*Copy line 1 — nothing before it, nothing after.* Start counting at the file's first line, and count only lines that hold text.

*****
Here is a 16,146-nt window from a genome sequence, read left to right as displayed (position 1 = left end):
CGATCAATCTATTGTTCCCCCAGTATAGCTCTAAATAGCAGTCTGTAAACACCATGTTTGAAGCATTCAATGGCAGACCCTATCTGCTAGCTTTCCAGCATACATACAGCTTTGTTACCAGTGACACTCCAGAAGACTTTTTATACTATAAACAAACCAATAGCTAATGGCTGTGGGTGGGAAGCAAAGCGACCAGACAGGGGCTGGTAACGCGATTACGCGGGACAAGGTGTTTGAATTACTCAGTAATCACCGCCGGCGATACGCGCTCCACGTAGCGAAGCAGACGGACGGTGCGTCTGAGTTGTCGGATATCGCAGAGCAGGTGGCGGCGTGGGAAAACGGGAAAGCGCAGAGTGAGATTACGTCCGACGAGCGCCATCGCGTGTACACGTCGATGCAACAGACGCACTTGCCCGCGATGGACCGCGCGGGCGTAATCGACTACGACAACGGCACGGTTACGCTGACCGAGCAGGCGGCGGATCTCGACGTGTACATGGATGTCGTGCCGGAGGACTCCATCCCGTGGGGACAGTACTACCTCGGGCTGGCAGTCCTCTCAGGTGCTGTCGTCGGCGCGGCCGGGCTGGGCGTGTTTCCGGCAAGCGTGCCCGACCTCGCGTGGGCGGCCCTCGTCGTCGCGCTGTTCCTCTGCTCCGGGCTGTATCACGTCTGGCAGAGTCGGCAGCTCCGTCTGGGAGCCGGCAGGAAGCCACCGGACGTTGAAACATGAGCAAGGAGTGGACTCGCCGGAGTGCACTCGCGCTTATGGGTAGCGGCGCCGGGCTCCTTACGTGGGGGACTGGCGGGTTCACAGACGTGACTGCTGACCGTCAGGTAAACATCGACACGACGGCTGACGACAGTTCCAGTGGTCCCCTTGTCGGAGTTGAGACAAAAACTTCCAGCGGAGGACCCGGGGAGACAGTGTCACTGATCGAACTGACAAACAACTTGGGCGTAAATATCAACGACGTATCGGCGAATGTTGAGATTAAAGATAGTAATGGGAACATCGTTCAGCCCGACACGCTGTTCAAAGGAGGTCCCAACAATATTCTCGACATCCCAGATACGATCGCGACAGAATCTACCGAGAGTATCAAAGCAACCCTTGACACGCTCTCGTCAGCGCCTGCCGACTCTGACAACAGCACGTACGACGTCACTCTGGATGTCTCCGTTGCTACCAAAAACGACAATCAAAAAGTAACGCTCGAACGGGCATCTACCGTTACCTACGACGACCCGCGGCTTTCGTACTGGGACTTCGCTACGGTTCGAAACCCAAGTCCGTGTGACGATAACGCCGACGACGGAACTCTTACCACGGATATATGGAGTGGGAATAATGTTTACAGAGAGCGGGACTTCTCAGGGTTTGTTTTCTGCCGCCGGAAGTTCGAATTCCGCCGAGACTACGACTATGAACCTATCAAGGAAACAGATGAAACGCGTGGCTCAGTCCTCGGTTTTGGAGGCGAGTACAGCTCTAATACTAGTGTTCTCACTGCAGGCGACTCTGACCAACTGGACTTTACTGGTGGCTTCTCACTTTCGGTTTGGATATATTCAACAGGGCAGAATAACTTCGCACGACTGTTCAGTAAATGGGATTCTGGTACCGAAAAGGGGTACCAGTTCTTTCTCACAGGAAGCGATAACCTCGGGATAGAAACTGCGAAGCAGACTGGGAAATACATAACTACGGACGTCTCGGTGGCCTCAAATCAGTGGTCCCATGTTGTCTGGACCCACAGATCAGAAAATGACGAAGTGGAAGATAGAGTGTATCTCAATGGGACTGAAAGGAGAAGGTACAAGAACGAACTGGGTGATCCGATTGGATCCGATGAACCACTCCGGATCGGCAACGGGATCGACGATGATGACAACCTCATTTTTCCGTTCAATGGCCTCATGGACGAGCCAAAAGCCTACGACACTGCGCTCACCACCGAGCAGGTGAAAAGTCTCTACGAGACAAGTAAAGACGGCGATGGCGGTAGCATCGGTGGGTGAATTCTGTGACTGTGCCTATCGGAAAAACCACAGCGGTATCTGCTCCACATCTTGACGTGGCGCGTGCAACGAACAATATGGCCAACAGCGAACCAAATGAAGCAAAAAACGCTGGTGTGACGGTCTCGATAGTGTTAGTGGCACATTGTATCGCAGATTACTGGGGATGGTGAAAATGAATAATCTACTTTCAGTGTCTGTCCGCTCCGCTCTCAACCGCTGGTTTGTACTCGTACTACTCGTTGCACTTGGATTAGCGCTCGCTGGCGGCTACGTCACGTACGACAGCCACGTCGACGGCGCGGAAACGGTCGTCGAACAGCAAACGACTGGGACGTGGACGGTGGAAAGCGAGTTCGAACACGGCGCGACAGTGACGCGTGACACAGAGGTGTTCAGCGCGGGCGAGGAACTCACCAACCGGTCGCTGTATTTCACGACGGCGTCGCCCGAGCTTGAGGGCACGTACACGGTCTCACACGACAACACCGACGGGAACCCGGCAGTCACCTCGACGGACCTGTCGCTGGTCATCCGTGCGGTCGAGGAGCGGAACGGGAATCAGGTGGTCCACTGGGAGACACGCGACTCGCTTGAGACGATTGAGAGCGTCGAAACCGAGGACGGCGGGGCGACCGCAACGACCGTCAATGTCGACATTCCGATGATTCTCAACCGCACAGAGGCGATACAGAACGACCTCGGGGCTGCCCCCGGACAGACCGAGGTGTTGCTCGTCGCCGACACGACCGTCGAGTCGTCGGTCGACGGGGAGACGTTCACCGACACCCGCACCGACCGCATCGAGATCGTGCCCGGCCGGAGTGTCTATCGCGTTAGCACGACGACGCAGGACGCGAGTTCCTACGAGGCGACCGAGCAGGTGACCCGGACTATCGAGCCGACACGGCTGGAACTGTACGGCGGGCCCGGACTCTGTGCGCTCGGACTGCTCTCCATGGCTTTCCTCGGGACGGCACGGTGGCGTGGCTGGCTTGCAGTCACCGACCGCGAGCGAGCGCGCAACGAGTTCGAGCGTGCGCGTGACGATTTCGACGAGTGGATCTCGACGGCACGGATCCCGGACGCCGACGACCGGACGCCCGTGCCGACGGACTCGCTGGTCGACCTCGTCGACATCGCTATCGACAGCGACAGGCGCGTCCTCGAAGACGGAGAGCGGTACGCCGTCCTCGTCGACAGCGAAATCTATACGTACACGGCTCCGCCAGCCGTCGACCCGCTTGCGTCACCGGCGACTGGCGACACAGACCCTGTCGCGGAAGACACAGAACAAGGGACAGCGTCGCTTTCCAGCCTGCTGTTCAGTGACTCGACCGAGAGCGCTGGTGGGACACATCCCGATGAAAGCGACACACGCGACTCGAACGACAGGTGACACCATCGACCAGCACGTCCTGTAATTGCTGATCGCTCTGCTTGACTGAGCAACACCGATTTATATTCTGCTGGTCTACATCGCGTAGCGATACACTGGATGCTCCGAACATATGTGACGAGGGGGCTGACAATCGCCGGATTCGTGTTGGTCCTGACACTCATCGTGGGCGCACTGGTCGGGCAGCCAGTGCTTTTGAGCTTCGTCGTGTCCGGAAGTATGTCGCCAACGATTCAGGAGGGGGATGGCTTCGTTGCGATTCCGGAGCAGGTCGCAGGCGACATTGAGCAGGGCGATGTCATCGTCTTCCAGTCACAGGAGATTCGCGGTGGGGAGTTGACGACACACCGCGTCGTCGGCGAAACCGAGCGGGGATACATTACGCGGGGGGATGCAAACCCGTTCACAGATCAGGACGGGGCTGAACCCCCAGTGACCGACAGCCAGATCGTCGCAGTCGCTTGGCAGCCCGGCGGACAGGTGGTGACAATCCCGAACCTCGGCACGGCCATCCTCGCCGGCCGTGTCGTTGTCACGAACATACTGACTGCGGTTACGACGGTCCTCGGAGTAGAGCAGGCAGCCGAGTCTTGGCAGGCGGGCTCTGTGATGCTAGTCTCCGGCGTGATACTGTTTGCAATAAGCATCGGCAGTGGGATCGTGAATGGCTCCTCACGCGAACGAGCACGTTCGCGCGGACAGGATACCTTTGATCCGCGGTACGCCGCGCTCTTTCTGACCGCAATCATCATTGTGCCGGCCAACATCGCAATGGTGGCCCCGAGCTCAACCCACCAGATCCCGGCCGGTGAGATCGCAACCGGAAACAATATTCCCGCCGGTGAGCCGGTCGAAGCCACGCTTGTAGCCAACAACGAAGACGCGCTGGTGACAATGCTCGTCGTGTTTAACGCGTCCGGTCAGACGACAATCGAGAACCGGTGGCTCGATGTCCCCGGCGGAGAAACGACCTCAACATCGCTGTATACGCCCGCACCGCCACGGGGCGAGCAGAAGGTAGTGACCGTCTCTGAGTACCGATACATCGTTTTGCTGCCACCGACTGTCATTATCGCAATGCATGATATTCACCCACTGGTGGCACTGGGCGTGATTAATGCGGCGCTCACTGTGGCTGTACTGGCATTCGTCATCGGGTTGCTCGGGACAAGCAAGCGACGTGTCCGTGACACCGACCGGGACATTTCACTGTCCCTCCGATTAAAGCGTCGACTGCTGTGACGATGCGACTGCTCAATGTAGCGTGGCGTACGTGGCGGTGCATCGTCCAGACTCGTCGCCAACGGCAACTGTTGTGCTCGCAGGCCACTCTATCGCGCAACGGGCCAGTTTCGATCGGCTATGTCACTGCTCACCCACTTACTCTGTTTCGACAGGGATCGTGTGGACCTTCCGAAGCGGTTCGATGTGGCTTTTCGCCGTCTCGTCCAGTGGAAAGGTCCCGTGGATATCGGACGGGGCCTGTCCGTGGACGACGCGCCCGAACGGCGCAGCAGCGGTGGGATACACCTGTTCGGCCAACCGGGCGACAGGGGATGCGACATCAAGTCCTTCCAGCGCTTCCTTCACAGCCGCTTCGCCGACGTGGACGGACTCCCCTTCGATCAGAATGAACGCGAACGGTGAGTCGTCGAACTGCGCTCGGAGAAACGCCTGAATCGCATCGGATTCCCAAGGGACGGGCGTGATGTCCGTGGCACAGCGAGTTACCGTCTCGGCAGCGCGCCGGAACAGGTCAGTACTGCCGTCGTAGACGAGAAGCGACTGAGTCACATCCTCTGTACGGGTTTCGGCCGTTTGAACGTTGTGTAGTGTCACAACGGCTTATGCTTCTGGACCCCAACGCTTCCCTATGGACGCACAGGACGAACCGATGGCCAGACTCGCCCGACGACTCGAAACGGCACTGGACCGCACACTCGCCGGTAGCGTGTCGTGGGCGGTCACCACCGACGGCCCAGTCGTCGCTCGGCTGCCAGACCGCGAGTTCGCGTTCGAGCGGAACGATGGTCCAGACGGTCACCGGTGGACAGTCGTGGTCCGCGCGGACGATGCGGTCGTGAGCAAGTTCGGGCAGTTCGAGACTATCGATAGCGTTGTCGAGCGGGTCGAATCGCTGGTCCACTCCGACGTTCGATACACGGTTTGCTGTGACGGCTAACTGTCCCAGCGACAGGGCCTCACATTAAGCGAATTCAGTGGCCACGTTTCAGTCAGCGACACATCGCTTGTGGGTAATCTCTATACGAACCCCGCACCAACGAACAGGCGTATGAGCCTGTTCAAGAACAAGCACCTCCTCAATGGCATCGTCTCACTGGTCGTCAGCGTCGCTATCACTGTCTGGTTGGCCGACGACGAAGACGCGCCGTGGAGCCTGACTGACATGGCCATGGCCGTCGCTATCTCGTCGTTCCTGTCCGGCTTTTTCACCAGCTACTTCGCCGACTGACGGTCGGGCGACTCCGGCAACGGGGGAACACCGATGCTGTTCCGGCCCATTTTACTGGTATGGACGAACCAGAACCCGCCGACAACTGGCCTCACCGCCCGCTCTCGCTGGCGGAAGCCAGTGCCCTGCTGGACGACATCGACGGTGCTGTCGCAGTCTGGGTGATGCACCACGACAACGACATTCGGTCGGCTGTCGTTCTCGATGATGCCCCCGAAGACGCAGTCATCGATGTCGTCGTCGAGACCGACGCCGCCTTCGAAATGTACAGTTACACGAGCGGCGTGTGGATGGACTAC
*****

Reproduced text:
Here is a 16,146-nt window from a genome sequence, read left to right as displayed (position 1 = left end):